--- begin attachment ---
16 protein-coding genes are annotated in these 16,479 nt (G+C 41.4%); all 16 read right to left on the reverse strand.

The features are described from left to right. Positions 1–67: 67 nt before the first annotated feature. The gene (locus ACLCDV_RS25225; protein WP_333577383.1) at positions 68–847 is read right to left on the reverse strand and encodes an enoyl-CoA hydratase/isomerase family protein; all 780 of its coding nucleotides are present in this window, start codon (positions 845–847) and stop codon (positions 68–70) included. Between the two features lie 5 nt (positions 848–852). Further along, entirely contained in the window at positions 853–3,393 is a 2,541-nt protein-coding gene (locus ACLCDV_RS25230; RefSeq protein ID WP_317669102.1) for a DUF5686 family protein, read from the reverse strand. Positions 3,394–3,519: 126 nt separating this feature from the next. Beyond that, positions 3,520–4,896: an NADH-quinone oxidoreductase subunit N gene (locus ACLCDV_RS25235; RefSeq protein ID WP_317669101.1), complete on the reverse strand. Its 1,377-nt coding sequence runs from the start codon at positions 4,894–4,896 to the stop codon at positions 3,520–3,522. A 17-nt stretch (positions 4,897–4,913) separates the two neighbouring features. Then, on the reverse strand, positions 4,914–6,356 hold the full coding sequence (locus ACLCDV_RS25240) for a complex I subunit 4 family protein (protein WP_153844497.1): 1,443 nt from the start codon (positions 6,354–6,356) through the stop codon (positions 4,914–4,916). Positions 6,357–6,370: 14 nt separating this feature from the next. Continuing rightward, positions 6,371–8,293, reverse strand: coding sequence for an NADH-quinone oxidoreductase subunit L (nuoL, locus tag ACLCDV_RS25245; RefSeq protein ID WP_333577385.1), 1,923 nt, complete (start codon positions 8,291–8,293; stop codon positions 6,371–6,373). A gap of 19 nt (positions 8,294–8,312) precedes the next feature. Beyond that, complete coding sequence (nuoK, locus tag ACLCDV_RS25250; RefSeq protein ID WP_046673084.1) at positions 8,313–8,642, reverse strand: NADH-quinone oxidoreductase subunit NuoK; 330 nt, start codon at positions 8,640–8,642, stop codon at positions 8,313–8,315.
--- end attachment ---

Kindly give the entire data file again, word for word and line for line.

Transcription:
16 protein-coding genes are annotated in these 16,479 nt (G+C 41.4%); all 16 read right to left on the reverse strand.

The features are described from left to right. Positions 1–67: 67 nt before the first annotated feature. The gene (locus ACLCDV_RS25225; protein WP_333577383.1) at positions 68–847 is read right to left on the reverse strand and encodes an enoyl-CoA hydratase/isomerase family protein; all 780 of its coding nucleotides are present in this window, start codon (positions 845–847) and stop codon (positions 68–70) included. Between the two features lie 5 nt (positions 848–852). Further along, entirely contained in the window at positions 853–3,393 is a 2,541-nt protein-coding gene (locus ACLCDV_RS25230; RefSeq protein ID WP_317669102.1) for a DUF5686 family protein, read from the reverse strand. Positions 3,394–3,519: 126 nt separating this feature from the next. Beyond that, positions 3,520–4,896: an NADH-quinone oxidoreductase subunit N gene (locus ACLCDV_RS25235; RefSeq protein ID WP_317669101.1), complete on the reverse strand. Its 1,377-nt coding sequence runs from the start codon at positions 4,894–4,896 to the stop codon at positions 3,520–3,522. A 17-nt stretch (positions 4,897–4,913) separates the two neighbouring features. Then, on the reverse strand, positions 4,914–6,356 hold the full coding sequence (locus ACLCDV_RS25240) for a complex I subunit 4 family protein (protein WP_153844497.1): 1,443 nt from the start codon (positions 6,354–6,356) through the stop codon (positions 4,914–4,916). Positions 6,357–6,370: 14 nt separating this feature from the next. Continuing rightward, positions 6,371–8,293, reverse strand: coding sequence for an NADH-quinone oxidoreductase subunit L (nuoL, locus tag ACLCDV_RS25245; RefSeq protein ID WP_333577385.1), 1,923 nt, complete (start codon positions 8,291–8,293; stop codon positions 6,371–6,373). A gap of 19 nt (positions 8,294–8,312) precedes the next feature. Beyond that, complete coding sequence (nuoK, locus tag ACLCDV_RS25250; RefSeq protein ID WP_046673084.1) at positions 8,313–8,642, reverse strand: NADH-quinone oxidoreductase subunit NuoK; 330 nt, start codon at positions 8,640–8,642, stop codon at positions 8,313–8,315.